Parliament passed amendments to the Motor Vehicles Act in its previous session, raising penalties in some traffic offences by as much as tenfold. The new penalties came into effect on September 1 but several governments, including Delhi, are yet to notify the new rates.

“First of all, the MV Act comes under the Concurrent List. Both state and central governments have a right to make laws on it. As for the fines, there is a gap, like from ~10 to ~100. So, the state government can take a decision in this regard. It is not the government’s intention to earn revenues through fines,” the Union minister said, adding that the Centre had “received a very positive response” on the revision of fines.

In an interview to television news channel NDTV, however, the minister asked whether life wasn’t more important than money for the states “refusing to enforce the fines”.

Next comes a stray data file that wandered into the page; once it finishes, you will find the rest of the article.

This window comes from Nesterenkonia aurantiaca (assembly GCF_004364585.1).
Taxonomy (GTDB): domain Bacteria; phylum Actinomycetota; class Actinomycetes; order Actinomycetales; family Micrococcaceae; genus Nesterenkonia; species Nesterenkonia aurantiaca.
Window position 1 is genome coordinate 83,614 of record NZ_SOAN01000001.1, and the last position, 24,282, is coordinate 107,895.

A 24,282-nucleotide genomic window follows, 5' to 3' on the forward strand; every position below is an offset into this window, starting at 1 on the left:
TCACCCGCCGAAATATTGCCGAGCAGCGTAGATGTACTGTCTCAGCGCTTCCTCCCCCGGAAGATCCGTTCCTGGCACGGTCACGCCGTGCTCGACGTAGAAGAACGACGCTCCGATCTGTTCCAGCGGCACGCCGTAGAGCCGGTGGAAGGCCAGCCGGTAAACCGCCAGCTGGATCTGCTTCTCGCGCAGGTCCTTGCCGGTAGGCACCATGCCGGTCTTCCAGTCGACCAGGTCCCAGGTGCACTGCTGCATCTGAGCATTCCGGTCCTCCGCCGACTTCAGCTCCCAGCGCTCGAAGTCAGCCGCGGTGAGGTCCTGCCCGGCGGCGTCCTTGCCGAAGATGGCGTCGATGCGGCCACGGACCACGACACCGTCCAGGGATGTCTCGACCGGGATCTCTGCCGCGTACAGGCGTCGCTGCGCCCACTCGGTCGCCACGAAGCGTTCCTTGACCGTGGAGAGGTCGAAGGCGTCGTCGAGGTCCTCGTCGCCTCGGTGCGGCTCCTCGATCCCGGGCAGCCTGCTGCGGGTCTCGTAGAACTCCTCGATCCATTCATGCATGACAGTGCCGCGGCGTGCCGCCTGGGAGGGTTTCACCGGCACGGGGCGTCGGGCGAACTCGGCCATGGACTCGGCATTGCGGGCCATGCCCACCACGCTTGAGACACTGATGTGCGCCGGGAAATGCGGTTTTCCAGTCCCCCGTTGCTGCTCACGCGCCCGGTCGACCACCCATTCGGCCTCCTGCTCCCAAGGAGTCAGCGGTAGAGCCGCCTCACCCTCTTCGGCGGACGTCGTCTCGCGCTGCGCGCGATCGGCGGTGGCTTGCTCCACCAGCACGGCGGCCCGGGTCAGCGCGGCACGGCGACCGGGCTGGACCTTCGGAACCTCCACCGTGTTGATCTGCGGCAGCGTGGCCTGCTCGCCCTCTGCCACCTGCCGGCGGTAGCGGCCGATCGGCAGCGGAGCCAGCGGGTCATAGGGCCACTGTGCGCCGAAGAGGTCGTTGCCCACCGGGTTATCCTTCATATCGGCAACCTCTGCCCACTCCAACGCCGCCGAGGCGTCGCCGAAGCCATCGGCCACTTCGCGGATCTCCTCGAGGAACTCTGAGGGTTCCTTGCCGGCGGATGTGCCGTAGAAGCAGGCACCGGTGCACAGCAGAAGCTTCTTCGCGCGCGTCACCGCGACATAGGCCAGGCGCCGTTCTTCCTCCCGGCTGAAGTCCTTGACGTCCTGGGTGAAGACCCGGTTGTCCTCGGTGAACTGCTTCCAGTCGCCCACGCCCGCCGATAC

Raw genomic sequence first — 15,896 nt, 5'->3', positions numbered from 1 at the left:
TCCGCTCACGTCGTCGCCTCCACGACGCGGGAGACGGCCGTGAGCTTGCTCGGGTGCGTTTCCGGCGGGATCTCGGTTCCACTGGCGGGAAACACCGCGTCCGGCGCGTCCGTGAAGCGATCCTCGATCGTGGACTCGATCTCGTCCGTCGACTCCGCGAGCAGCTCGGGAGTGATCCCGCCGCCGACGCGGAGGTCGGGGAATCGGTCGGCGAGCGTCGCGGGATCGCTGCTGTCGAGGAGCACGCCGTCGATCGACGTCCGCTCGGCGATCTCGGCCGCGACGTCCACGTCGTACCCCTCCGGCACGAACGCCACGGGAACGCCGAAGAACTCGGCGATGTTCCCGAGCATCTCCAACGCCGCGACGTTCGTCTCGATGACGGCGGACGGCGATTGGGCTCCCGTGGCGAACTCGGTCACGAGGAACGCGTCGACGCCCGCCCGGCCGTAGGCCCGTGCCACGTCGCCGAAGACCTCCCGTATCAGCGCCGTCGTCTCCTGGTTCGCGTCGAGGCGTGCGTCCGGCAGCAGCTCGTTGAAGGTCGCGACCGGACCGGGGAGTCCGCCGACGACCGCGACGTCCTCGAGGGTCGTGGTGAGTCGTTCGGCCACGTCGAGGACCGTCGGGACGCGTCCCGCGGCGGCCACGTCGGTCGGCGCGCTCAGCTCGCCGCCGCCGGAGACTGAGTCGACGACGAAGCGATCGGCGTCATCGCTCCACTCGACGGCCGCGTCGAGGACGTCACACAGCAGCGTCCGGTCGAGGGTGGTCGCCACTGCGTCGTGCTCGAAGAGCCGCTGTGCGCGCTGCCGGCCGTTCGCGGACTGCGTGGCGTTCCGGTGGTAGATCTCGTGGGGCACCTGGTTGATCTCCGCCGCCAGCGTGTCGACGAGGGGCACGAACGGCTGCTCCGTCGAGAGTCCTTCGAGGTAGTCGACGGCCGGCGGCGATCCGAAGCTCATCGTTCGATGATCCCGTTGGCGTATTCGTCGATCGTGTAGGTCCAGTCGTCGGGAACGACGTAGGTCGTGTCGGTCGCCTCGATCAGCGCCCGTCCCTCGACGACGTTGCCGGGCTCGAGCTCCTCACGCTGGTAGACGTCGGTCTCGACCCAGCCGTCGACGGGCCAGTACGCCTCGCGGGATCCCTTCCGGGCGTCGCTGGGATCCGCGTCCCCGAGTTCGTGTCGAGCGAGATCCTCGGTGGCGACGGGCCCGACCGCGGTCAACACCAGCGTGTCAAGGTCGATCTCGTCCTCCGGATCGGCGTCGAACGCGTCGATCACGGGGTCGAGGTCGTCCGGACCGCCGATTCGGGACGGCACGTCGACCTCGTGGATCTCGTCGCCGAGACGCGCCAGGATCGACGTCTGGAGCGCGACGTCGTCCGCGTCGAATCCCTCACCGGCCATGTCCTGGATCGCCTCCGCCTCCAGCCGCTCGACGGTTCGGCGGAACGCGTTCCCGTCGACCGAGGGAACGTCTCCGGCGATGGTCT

The transport ministry is considering seeking legal opinion on the states deciding to reduce the fines, a senior government official said on condition of anonymity.

Delhi transport minister Gahlot said on Wednesday that out of 61 offences under the amended act, there are 27 on which state governments have no say. However, in the case of remaining 34 offences, the state governments concerned can exercise their discretion, he added.

“We are taking feedback from all stakeholders. If need is felt that penalties should be reduced we will take a conscious call. We want to give respite to the people,” he said at a press conference.